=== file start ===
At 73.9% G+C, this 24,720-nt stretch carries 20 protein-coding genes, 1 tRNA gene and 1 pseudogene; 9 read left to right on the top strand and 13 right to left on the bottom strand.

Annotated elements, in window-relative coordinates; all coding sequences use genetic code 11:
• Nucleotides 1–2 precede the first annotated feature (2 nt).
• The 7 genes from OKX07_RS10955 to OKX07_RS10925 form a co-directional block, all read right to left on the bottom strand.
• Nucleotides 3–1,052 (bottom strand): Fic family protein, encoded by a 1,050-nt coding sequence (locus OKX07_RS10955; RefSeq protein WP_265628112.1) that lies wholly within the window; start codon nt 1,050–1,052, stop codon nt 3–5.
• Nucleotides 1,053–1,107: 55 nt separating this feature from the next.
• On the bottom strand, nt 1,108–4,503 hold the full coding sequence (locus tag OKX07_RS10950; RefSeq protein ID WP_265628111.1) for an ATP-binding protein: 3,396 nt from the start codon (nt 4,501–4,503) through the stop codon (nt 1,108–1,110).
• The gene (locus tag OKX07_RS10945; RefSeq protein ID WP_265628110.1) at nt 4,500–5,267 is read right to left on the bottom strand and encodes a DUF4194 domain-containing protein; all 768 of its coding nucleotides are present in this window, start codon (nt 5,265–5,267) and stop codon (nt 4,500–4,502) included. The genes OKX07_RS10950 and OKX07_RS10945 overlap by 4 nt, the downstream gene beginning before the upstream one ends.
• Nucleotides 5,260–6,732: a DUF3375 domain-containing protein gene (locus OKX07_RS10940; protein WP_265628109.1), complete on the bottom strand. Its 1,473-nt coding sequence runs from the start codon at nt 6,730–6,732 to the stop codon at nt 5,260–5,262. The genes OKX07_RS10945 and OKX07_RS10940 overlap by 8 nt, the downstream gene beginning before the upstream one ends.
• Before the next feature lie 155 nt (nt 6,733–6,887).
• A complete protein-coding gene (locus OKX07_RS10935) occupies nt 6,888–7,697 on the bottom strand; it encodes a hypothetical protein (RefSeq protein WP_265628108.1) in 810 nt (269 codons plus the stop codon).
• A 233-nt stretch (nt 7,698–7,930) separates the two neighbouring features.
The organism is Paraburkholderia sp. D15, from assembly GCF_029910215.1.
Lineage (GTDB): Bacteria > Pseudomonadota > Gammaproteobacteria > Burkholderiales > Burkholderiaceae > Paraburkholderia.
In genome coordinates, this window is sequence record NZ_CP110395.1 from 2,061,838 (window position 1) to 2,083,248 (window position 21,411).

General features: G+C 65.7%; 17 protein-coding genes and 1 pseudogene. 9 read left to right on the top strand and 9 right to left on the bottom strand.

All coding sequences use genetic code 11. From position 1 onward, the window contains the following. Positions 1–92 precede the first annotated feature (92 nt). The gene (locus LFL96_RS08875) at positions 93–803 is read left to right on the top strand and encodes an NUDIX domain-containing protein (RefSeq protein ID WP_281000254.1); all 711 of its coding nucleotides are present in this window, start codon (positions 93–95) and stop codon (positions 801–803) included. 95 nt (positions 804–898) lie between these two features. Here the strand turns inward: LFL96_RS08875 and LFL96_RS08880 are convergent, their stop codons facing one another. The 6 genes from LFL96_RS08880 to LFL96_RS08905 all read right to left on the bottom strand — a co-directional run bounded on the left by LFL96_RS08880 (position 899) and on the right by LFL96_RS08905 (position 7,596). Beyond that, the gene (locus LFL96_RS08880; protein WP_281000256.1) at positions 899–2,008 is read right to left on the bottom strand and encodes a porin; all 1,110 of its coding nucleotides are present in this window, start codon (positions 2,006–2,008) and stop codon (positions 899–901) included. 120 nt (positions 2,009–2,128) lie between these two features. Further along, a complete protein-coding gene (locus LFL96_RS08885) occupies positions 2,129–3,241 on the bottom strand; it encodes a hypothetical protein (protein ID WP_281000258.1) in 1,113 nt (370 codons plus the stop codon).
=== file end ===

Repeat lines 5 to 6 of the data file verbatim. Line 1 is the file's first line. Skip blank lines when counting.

• Nucleotides 3–1,052 (bottom strand): Fic family protein, encoded by a 1,050-nt coding sequence (locus OKX07_RS10955; RefSeq protein WP_265628112.1) that lies wholly within the window; start codon nt 1,050–1,052, stop codon nt 3–5.
• Nucleotides 1,053–1,107: 55 nt separating this feature from the next.